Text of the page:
I've looked into both and both have failed in their mission at just the moment they were supposed to shine. What follows are how some of the best in the Active Management world have fared:

• Warren Buffett (Berkshire Hathaway): -43%
• Ken Hebner (CMG Focus Fund) -56%
• Harry Lange (Fidelity Magellan): -59%
• Bill Miller (Legg Mason Value Trust) -50%
• Ken Griffin (Citadel): -44%
• Carl Icahn (Icahn Enterprises): -81%
• T. Boone Pickens: Down $2 billion since July
• Kirk Kerkorian: Down $693 million on his Ford shares alone

As for the Market Timers, the number #1 newsletter as ranked by Mark Hulbert for the past ten years is Bob Brinker's and he still had a bullish signal as of November according to a blog that follows Brinker, a quote from that blog as follows:

"Bob Brinker's Marketimer: Bullish. In his most recent issue, which was published in early November, editor Bob Brinker writes: "We continued to believe that there is no risk of a cyclical bear market (a decline of 20% or more as measured by the S&P 500 index (S&P500 chart) in the months ahead ... We expect the stock market to set a series of new record highs into next year." His model portfolios are fully invested.

Mark covers nine of his top market timers and concludes Bob Brinker is not a "lone voice in the wilderness" with his bullishness. "None of these nine top timers is bearish. The average equity allocation among all nine is 83%. This is down only slightly from where this average stood in recent months."
The best news is the worst market timers Mark Hulbert covers are quite bearish with an average recommended equity weighting of only 9%:

This 83% average is good news for the stock market in its own right, of course. But it's particularly bullish relative to the average forecast of the ten stock market timing newsletters with the very worst risk-adjusted performances over the last decade. The average recommended equity exposure among these worst performers right now is just 9%.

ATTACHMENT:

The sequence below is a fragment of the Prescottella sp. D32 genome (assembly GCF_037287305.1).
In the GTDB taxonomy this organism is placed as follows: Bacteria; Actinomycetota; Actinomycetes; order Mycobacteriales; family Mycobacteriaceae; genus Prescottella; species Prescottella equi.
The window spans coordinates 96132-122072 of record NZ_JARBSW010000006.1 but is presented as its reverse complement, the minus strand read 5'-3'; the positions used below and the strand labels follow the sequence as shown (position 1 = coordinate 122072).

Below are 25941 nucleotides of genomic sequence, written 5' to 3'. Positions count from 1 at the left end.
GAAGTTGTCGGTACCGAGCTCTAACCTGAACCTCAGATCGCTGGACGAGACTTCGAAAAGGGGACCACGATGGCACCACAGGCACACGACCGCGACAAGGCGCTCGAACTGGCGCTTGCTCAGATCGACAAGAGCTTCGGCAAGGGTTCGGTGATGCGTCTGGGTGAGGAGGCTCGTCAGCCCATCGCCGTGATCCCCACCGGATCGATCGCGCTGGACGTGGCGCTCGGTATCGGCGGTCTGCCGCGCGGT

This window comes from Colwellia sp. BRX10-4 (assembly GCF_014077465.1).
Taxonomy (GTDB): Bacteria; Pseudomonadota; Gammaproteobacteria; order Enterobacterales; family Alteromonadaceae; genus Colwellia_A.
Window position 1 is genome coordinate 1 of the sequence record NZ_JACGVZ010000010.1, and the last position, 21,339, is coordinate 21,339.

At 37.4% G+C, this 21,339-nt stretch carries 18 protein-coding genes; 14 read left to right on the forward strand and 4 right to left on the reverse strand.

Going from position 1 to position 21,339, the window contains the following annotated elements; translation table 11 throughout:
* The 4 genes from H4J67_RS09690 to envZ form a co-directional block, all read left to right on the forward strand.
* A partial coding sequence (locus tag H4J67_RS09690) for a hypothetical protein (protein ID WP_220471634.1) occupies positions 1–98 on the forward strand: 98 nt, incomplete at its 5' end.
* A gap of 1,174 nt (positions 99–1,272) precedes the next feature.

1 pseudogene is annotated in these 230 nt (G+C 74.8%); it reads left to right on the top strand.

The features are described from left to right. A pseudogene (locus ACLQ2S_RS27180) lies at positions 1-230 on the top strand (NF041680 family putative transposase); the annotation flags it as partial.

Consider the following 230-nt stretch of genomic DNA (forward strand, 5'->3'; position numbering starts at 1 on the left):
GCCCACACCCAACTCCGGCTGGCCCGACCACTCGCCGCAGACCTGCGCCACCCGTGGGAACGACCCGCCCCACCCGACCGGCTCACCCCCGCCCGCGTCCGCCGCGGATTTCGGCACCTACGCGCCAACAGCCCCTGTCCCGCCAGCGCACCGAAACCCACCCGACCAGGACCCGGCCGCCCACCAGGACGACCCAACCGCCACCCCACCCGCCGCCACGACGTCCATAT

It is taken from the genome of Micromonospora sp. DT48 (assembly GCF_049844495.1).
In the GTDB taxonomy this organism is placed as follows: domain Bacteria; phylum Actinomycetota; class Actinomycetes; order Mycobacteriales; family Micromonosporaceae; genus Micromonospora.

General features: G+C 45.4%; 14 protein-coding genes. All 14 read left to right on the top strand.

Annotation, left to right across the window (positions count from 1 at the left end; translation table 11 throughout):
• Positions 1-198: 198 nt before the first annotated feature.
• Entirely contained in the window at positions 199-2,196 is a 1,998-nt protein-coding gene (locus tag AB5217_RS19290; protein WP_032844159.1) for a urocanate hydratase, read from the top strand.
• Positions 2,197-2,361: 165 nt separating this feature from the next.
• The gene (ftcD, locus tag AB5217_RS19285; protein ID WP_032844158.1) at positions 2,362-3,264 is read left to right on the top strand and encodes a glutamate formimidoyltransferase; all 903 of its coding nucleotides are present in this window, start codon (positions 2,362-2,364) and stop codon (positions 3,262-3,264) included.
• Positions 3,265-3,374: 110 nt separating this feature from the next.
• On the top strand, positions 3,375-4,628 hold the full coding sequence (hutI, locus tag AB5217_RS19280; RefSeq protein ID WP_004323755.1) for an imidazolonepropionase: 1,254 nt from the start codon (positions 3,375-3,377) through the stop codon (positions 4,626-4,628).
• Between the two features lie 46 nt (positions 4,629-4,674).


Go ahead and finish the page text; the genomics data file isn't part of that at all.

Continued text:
In other words, the worst market timers are quite bearish right now, while the best timers are quite bullish. Rarely are we presented with a contrast this stark."

My point - there is no safe harbor from the storm in terms of investing in stocks. They are risky and the only way to capture the total return of them over the long run is to be fully invested in them, not jumping around. Of course, this assumes a diversified portfolio and that you don't have money invested in stocks that you need within ten years.

Bottom line - this is bad, it hurts, its emotional and I have no words that can make you feel any better except that this too shall pass and stocks will rise again, it just might take awhile. Good things come to those who wait and patient, long term investors in stocks have always been rewarded with excess returns.

I'm on a vacation up in Oregon and heading back home this weekend, I'll be available part of Tuesday and all day Wednesday and Friday (no, I won't take calls on Thanksgiving!!!).

If you want to send me an e-mail, I will respond.

Scott Dauenhauer CFP, MSFP, AIF